The topic that came most readily to mind for me is how authorship has changed in the digital age. It’s pretty incredible that there are sites out there that are so intensely collaborative that they do not bother to distinguish between the texts that users produce—and it would be impossible to do so in any case. I’m thinking of Wikis, produced, revised, and edited constantly by a practically anonymous group of strangers. What’s particularly astounding is that this “crowdsourcing” can produce excellent and accurate texts—I’m thinking of Wikipedia, which has a comparable number of errors per entry to Encyclopedia Britannica.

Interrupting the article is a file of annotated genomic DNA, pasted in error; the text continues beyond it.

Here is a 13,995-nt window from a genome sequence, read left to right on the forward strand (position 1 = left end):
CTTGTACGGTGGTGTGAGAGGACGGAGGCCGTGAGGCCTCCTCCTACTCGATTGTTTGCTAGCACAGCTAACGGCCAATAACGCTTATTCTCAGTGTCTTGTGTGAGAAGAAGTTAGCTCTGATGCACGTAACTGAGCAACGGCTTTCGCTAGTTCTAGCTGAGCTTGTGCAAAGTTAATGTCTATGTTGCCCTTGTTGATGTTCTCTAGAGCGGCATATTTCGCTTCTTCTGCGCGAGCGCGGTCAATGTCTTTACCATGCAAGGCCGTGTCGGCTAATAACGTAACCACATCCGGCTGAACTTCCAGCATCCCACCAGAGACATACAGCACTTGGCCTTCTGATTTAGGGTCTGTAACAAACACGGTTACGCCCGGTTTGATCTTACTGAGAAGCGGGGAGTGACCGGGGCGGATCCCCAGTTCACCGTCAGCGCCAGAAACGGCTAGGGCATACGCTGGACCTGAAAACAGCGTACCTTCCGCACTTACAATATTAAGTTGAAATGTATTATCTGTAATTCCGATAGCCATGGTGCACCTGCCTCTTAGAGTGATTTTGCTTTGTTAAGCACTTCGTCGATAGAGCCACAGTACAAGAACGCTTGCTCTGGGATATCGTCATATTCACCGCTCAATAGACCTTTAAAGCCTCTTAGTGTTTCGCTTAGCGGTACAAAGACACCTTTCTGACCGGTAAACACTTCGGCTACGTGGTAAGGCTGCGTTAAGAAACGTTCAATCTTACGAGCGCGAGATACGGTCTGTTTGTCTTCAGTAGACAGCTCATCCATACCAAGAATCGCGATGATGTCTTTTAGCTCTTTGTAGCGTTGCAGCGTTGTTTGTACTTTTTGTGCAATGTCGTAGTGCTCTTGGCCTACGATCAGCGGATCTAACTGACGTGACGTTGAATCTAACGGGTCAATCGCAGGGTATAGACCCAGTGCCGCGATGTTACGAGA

There is also a strange, schismatic relationship that we have developed to the texts we produce and distribute via the web. On the one hand they have come to seem rather ephemeral—especially with digital “streams” and “feeds” taking over a lot of the web content that is accessed daily, things seem to come and go at lightning speed. But on the other hand, there’s this idea that whatever we put out on the web is destined to be there forever, that once it’s put out there, it’s permanent—there’s no way to fetch it back, that it no longer belongs to you.